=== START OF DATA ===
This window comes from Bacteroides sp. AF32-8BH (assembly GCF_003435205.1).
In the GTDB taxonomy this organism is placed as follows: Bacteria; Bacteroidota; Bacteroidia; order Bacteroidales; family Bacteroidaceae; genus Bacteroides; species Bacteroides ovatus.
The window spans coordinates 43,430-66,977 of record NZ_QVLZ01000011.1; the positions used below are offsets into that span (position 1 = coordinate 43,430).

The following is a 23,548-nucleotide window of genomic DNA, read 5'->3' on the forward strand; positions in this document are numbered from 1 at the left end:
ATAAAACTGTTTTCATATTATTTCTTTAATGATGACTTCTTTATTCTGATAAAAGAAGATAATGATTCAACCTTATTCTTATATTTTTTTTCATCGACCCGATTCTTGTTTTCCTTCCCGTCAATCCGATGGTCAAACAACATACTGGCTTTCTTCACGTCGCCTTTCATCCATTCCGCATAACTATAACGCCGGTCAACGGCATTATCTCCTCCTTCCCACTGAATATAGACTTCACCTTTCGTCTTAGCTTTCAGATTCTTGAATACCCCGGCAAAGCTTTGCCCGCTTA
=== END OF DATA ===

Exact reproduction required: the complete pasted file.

This window comes from Bacteroides sp. AF32-8BH (assembly GCF_003435205.1).
In the GTDB taxonomy this organism is placed as follows: Bacteria; Bacteroidota; Bacteroidia; order Bacteroidales; family Bacteroidaceae; genus Bacteroides; species Bacteroides ovatus.
The window spans coordinates 43,430-66,977 of record NZ_QVLZ01000011.1; the positions used below are offsets into that span (position 1 = coordinate 43,430).

The following is a 23,548-nucleotide window of genomic DNA, read 5'->3' on the forward strand; positions in this document are numbered from 1 at the left end:
ATAAAACTGTTTTCATATTATTTCTTTAATGATGACTTCTTTATTCTGATAAAAGAAGATAATGATTCAACCTTATTCTTATATTTTTTTTCATCGACCCGATTCTTGTTTTCCTTCCCGTCAATCCGATGGTCAAACAACATACTGGCTTTCTTCACGTCGCCTTTCATCCATTCCGCATAACTATAACGCCGGTCAACGGCATTATCTCCTCCTTCCCACTGAATATAGACTTCACCTTTCGTCTTAGCTTTCAGATTCTTGAATACCCCGGCAAAGCTTTGCCCGCTTA